Watch Michèle at the UN!
One of the most powerful moments for me on a personal level at the UN was attending the review of Canada by the Committee on the Elimination of Discrimination against Women (CEDAW). As a young feminist, it was a spectacular experience to be among this community of women’s rights advocate who have for so long pushed for equality for women in Canada.
Do you think if had gone the “high pay, big firm” route you would be getting to do things like go to the UN? Or that you would feel as rewarded?
Definitely not. And I think that's the value of working in the nonprofit sector – at the end of the day, you have this feeling in your gut that you may have made a change in the world in a positive way, even if it’s just a small change. That's a pretty powerful and worthwhile thing.
What's on the horizon for you professionally?
October is our busiest month at CWP with October 17th being the International Day for the Eradication of Poverty and our Chew on This! campaign that we coordinate with an organization called Citizens for Public Justice.
In this campaign, we coordinate organizers all across the country in communities from coast-to-coast-to-coast. This year, we’ll have over 70 groups taking to the streets to call for a rights-based national anti-poverty plan. Handing out paper bags containing a postcard and an apple, volunteers will talk to people in their neighbourhoods about poverty and the fact that 1 in 8 families in Canada struggle to put food on the table.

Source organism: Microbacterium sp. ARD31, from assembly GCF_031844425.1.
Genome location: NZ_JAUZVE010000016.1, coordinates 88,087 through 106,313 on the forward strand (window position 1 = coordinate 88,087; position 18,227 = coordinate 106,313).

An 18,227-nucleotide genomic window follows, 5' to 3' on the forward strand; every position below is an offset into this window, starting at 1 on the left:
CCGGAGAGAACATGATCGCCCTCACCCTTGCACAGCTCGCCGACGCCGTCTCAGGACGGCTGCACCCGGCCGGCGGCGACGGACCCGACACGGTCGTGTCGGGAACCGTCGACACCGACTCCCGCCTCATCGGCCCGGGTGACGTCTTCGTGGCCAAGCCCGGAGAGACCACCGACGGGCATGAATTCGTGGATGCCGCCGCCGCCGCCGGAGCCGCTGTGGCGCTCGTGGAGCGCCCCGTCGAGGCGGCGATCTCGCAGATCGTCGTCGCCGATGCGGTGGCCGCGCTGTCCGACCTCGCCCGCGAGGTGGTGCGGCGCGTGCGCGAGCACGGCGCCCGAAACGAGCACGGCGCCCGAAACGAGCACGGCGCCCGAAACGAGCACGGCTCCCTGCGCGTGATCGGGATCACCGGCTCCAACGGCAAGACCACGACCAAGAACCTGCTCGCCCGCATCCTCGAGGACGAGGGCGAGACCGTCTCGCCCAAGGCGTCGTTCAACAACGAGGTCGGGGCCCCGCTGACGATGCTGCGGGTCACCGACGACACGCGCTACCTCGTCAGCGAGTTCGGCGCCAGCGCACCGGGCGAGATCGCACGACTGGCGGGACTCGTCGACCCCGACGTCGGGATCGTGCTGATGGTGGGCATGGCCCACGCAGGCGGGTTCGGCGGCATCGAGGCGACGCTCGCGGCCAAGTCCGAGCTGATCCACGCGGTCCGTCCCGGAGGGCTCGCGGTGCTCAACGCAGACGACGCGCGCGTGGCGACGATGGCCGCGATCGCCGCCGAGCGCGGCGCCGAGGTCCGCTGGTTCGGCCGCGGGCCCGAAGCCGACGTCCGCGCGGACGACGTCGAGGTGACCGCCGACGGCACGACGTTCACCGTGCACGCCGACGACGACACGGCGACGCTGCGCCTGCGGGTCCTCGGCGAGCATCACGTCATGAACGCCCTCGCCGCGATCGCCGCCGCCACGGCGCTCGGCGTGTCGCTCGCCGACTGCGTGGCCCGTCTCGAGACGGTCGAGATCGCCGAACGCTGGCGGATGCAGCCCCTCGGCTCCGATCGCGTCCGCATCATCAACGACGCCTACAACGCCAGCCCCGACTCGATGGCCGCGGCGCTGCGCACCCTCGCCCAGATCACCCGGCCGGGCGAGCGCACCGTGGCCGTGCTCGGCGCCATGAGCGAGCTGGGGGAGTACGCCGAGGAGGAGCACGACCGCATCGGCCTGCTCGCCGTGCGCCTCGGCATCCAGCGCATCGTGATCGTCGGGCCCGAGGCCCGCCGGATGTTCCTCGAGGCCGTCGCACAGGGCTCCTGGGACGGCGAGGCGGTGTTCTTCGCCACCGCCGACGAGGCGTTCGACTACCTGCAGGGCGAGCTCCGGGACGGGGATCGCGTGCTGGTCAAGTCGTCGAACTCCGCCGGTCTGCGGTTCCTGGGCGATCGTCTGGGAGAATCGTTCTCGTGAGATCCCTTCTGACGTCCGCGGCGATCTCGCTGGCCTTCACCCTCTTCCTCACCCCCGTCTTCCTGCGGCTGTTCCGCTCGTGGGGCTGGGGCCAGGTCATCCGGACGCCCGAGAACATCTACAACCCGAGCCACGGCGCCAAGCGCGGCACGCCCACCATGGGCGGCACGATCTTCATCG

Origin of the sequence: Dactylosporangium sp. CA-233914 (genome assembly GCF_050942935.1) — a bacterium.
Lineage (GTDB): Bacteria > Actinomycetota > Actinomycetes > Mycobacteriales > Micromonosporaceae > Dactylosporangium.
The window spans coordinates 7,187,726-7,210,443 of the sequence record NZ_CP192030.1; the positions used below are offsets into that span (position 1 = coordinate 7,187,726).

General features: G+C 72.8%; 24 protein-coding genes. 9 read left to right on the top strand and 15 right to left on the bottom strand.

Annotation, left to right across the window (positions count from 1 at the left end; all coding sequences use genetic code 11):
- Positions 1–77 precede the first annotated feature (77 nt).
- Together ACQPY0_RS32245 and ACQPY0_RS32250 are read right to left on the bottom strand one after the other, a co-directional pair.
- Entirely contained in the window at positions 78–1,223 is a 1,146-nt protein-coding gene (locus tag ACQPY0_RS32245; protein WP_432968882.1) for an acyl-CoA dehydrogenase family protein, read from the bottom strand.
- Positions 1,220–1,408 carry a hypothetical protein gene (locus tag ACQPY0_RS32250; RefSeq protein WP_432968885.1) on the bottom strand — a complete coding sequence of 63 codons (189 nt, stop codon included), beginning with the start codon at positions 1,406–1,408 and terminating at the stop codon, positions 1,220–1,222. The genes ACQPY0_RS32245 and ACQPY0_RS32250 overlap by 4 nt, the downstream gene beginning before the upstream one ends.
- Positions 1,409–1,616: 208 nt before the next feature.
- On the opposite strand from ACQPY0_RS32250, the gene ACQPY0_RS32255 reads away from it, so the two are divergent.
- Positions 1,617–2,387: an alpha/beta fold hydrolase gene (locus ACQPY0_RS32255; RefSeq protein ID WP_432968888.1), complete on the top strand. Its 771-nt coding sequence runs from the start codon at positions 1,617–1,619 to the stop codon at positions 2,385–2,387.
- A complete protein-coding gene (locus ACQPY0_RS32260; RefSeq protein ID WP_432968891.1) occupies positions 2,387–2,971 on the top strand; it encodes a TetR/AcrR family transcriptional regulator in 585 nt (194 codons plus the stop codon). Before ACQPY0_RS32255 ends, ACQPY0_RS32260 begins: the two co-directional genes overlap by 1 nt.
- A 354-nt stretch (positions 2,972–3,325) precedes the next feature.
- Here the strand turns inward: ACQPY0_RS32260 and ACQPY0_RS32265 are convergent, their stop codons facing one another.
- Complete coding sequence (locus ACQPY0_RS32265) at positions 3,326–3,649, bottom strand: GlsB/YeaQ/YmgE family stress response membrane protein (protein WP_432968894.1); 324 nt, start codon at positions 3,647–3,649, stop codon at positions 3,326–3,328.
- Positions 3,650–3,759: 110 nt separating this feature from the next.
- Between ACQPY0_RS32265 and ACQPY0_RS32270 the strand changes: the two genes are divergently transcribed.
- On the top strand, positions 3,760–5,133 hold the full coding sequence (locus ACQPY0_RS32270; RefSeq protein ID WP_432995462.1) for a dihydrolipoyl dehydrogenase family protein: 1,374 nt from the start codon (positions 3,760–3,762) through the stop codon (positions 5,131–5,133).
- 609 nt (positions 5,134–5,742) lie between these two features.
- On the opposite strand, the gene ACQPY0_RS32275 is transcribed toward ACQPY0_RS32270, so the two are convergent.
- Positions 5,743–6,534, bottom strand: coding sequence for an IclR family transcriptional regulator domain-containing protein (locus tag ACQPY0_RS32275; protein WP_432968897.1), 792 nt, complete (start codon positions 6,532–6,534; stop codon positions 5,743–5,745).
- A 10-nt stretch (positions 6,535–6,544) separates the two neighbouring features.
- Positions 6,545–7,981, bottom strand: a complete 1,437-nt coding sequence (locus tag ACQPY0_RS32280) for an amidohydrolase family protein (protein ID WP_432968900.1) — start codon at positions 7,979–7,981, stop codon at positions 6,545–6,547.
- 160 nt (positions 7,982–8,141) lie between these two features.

This year will be our 5th year conducting the campaign and we’ve changed things up a little bit because the government has started some work on an anti-poverty strategy. What remains to be seen, however, is whether the strategy will have a human rights approach. Concretely, that means that the government has to meaningfully consult with people in poverty and approach the strategy from the understanding that poverty is a violation of Canada’s international human rights obligations – we're not creating a poverty strategy because it's a nice thing for the government to do, we're doing it because people have a right to be free from poverty. Critically, a human rights approach means that the strategy ensures accountability for those who are marginalized – it’s not just a strategy that sits on a shelf – instead, it allows people an avenue to exercise their rights.